Airport signage is an extremely important concept that all pilots will need to have a thorough understanding of prior to earning any pilot certificate, whether it’s Private Pilot, Sport Pilot, or even a Remote Pilot Certificate.
Right of the bat you should take note that as an airport layout grows in complexity so will the signage associated with that airport. For example an airport with multiple runways will consist of a lot more signage then say an airport with one small runway. The reason being is more runways will require more taxiways and the greater likelihood for a runway or ground based incursion to occur. A pilot will need to pay a lot more attention at signage when operating at complex airports. In addition you will often see different types of signage at a Part 139 airport conducting commercial operations then you might at a small rural airport with no commercial operations.
There are six types of signs that may be found at airports.
Mandatory instruction signs—red background with white inscription. These signs denote an entrance to a runway, critical area, or prohibited area.
Location signs—black with yellow inscription and a yellow border, no arrows. They are used to identify a taxiway or runway location, to identify the boundary of the runway, or identify an instrument landing system (ILS) critical area.
Direction signs—yellow background with black inscription. The inscription identifies the designation of the intersecting taxiway(s) leading out of an intersection.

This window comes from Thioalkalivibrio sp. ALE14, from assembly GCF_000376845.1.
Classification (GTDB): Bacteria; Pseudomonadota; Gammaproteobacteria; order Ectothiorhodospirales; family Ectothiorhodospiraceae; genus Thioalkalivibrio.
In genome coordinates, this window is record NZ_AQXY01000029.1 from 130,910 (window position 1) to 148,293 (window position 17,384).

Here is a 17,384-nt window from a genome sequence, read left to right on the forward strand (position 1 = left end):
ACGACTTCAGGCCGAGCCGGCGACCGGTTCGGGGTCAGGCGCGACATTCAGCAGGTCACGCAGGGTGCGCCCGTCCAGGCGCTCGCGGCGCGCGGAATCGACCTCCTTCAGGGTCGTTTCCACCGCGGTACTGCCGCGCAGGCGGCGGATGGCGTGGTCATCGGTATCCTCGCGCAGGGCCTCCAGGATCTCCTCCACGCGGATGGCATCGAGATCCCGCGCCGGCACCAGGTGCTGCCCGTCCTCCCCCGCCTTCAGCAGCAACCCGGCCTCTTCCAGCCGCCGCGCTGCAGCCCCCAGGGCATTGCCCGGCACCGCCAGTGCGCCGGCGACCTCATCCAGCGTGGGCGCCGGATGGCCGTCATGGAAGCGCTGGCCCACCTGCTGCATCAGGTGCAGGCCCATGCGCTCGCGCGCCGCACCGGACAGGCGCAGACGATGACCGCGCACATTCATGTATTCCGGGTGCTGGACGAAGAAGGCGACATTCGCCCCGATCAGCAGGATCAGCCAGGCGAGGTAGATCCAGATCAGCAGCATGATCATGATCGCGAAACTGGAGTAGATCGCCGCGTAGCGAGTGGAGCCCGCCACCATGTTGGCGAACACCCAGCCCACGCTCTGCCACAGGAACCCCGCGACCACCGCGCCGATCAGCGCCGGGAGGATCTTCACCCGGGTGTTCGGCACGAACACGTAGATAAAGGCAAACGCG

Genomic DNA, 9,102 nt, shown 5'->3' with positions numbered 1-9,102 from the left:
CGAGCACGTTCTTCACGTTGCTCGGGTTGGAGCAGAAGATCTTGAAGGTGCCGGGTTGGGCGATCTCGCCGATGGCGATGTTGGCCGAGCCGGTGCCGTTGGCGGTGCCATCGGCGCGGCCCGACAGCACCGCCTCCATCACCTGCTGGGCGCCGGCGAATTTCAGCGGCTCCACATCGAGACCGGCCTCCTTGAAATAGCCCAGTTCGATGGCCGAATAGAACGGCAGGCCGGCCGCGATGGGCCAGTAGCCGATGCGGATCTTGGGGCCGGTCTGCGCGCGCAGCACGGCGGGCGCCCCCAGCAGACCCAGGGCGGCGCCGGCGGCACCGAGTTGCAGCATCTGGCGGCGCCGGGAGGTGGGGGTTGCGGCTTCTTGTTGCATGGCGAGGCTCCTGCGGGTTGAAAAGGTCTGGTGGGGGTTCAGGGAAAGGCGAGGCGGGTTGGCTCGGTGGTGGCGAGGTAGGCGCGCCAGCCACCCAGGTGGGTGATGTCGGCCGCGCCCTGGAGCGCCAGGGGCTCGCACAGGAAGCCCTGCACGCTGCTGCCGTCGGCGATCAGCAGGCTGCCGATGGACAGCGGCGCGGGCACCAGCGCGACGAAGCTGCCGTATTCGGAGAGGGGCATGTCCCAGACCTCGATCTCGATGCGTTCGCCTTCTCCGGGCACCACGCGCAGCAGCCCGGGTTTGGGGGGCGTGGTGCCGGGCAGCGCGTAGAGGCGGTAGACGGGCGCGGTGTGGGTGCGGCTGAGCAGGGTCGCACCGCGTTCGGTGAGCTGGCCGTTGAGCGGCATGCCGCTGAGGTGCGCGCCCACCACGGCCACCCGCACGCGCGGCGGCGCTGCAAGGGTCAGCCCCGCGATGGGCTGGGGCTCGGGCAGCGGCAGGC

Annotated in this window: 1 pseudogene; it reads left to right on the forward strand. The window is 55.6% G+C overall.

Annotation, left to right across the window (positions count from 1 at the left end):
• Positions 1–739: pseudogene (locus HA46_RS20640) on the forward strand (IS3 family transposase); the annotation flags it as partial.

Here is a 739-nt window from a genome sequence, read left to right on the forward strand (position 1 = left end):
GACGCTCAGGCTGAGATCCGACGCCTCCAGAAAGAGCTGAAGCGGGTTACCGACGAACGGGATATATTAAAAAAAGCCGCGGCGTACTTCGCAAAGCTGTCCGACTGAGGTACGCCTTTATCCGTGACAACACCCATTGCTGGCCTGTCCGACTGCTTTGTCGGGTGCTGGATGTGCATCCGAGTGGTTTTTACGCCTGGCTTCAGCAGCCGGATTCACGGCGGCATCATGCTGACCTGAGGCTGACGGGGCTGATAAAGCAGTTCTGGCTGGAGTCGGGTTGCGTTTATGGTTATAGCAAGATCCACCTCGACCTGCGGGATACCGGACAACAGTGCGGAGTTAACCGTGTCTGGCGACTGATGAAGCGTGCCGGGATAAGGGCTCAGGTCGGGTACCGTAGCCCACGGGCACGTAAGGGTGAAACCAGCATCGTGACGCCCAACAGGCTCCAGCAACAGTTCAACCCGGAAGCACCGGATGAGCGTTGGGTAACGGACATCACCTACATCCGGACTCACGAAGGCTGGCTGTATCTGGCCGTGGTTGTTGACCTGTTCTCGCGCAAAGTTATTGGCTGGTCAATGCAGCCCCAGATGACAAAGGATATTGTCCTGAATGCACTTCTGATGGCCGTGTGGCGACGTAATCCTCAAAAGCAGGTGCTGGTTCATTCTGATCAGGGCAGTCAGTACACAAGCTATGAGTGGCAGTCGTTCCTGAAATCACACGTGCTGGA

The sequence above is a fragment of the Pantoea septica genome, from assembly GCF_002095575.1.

Destination signs—yellow background with black inscription and arrows. These signs provide information on locating areas, such as runways, terminals, cargo areas, and civil aviation areas.
Information signs—yellow background with black inscription. These signs are used to provide the pilot with information on areas that cannot be seen from the control tower, applicable radio frequencies, and noise abatement procedures. The airport operator determines the need, size, and location of these signs.
Runway distance remaining signs—black background with white numbers. The numbers indicate the distance of the remaining runway in thousands of feet.
The image below are further examples along with their action or purpose of the six types of airport signage discussed above. For further information on airport signage you can refer to the Aeronautical Information Manual (AIM) 2-3-7 or the Pilots Handbook of Aeronautical Knowledge, Chapter 14 Airport Operations.